A Week with ACE: Lessons from an Environmental Justice Organization

29 Apr

This spring break I left the books at home and hung out with an environmental justice organization in Roxbury, MA. Known locally as ACE, the acronym stands for Alternatives for Community and Environment. Through a series of workshops, adventures, meetings and hands-on work, I had my eyes opened to what environmental justice can—and ought to—look like from the ground on up.

One of my first surprises upon entering the organization was how friendly and easy-going the staff were. I was there with a UMASS grassroots organizing class and the ACE staff had us dive right in—right from hour one. I quickly discovered that about 80% of the staff were between the ages of 17 and 24. They were young, furious, and working hard to improve their neighborhood and to fight for their community. Specifically, their environmental justice campaigns focused on better air quality for Roxbury, improved public transit, anti-gentrification and food justice.

One room of the office space was devoted entirely to the REEP program (Roxbury Environmental Empowerment Project and part of ACE). REEP is a youth empowerment program that works with and recruits local high school students—and thus the office was always alive with spunk and energy. It was difficult to not join in the fun!

As a group, my class attended workshops led by the youth organizers. They taught us about environmental justice issues specific to Roxbury, gentrification 101, and the power of story-telling to effect social change. Each of us had to informally present on life experiences that influenced us to pursue environmental justice. Being from a rural town in Northern California, my daily concerns differed vastly from the youth of Roxbury. While I drew the following (and beautifully artistic) rendition of my hometown, the youth organizers from Roxbury were distributing flyers relating to transit justice within their own community (see flyer below). Roxbury is a 95% black neighborhood and has been historically—and notoriously— ignored and marginalized by transit development and air quality control.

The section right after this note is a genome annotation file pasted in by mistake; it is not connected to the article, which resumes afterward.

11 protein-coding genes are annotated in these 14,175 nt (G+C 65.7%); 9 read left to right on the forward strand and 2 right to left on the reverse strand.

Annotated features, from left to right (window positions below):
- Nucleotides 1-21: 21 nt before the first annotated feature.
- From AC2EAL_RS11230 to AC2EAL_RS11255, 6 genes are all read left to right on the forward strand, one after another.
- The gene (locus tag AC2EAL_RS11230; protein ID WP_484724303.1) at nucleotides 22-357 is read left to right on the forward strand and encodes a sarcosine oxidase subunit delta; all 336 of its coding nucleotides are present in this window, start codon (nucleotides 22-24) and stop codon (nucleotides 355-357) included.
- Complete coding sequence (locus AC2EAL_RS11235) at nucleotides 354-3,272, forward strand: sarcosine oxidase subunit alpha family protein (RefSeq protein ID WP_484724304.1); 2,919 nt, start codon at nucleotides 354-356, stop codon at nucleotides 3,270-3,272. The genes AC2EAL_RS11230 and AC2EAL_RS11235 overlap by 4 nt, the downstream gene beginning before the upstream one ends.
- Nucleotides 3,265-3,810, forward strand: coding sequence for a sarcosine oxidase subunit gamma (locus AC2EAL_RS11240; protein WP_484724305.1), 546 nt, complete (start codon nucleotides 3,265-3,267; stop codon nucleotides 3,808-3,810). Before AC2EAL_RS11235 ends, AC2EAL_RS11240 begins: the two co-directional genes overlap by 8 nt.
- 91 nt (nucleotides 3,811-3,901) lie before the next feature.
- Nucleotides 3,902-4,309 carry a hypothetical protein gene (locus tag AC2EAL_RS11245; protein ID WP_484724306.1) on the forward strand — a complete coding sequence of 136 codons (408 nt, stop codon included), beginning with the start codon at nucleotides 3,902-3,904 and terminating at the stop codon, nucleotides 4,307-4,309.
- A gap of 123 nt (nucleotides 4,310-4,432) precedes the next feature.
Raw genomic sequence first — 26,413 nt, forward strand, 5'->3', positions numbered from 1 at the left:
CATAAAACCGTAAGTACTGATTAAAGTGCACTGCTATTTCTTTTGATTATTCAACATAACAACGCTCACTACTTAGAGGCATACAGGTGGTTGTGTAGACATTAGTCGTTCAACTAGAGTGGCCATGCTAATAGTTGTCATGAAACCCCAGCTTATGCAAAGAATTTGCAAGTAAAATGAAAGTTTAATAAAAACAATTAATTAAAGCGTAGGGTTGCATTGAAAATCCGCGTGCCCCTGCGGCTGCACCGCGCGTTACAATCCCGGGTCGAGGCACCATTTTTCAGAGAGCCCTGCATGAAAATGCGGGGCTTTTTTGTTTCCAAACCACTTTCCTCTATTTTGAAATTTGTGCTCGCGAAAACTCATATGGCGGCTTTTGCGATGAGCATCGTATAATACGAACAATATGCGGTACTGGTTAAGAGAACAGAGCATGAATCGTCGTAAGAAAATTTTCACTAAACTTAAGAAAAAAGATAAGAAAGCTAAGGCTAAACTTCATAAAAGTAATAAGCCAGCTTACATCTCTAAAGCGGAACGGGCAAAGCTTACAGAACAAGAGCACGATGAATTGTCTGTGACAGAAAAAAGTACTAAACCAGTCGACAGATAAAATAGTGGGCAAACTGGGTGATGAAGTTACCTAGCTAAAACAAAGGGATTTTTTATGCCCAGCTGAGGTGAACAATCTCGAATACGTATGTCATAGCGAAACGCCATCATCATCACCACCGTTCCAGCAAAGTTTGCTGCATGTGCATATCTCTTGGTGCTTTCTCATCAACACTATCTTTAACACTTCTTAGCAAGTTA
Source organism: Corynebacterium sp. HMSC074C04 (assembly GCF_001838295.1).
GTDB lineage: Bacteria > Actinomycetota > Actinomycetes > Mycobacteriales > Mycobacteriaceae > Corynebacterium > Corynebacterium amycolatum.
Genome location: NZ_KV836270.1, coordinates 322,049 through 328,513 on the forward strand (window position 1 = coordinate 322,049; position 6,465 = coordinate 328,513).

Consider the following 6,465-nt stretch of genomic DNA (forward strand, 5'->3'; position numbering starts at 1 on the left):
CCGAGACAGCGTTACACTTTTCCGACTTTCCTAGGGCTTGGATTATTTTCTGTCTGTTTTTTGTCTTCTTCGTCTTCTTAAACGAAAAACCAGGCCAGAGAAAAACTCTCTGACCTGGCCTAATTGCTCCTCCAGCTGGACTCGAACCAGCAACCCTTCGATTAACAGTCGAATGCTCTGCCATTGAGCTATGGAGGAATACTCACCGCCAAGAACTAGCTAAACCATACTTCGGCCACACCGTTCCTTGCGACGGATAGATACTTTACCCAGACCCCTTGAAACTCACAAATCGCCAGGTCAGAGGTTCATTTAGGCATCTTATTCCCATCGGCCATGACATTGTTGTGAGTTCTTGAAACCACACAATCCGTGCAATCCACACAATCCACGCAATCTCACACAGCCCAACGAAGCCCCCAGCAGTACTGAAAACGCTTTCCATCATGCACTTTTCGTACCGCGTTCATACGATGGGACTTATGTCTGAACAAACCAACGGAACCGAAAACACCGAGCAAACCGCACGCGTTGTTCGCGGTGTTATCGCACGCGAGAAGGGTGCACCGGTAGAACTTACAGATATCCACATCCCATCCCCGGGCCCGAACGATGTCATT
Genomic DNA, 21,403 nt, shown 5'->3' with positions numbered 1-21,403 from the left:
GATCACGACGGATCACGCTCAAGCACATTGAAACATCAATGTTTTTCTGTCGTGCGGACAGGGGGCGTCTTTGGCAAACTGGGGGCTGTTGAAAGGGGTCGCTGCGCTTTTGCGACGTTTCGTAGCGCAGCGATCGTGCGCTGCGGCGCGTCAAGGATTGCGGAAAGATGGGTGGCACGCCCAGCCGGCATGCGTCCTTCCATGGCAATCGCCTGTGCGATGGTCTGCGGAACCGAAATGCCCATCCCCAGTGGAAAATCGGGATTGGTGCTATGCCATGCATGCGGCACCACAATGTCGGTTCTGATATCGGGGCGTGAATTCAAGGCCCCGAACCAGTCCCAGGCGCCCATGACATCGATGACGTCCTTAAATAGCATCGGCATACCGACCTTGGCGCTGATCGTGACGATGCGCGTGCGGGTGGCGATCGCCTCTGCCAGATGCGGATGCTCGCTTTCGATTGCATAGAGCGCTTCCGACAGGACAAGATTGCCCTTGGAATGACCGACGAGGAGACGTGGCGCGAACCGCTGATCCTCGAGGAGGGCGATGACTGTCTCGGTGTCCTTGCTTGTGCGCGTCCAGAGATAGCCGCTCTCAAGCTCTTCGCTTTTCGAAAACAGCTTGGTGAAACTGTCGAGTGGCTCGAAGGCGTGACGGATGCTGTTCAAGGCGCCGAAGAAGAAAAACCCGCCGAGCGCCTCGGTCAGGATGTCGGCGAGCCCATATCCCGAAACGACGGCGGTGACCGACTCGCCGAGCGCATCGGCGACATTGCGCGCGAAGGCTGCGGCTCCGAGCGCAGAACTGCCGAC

My beautiful rendition of environmental hazards in my hometown, Northern California.

My beautiful rendition of environmental hazards in my hometown in Northern California.

The flyers that we distributed throughout Roxbury.

The flyers we distributed throughout Roxbury.

In fact, in 1997, REEP was founded by a high school led campaign to hold the MBTA accountable to the Massachusetts anti-idling law. Roxbury has a higher rate of residents with asthma than any other neighborhood in Boston and it was apparent that the MBTA’s bus parking garage was a major contributor to the problem. Buses were left idling on a daily basis, generating excessive exhaust that permeated the neighborhood. On a “Toxic Tour” of Dudley Square led by one of the youth, we were exposed to the air quality monitoring station that was installed as a result of their anti-idling initiative.

A view from the local high school in Roxbury of dirty stormwater.

A view of dirty storm water from the Roxbury high school.

My biggest take-away from the week was learning the difference between environmentalism and environmental justice. In a 1987 study titled “Toxic Wastes and Race” by the United Church of Christ, it was determined that race is the most significant factor in predicting the distribution of environmentally hazardous facilities. A repeat study, conducted twenty years later, showed that people of color are now found to be even more concentrated around hazardous waste facilities than previously shown. Thus environmental justice is focused on equality of healthy resources and environments for ALL people. To this end, ACE’s mission is to “build the power of communities of color and low-income communities in Massachusetts to eradicate environmental racism and classism, create healthy, sustainable communities, and achieve environmental justice.” Their Vision of Change is as follows: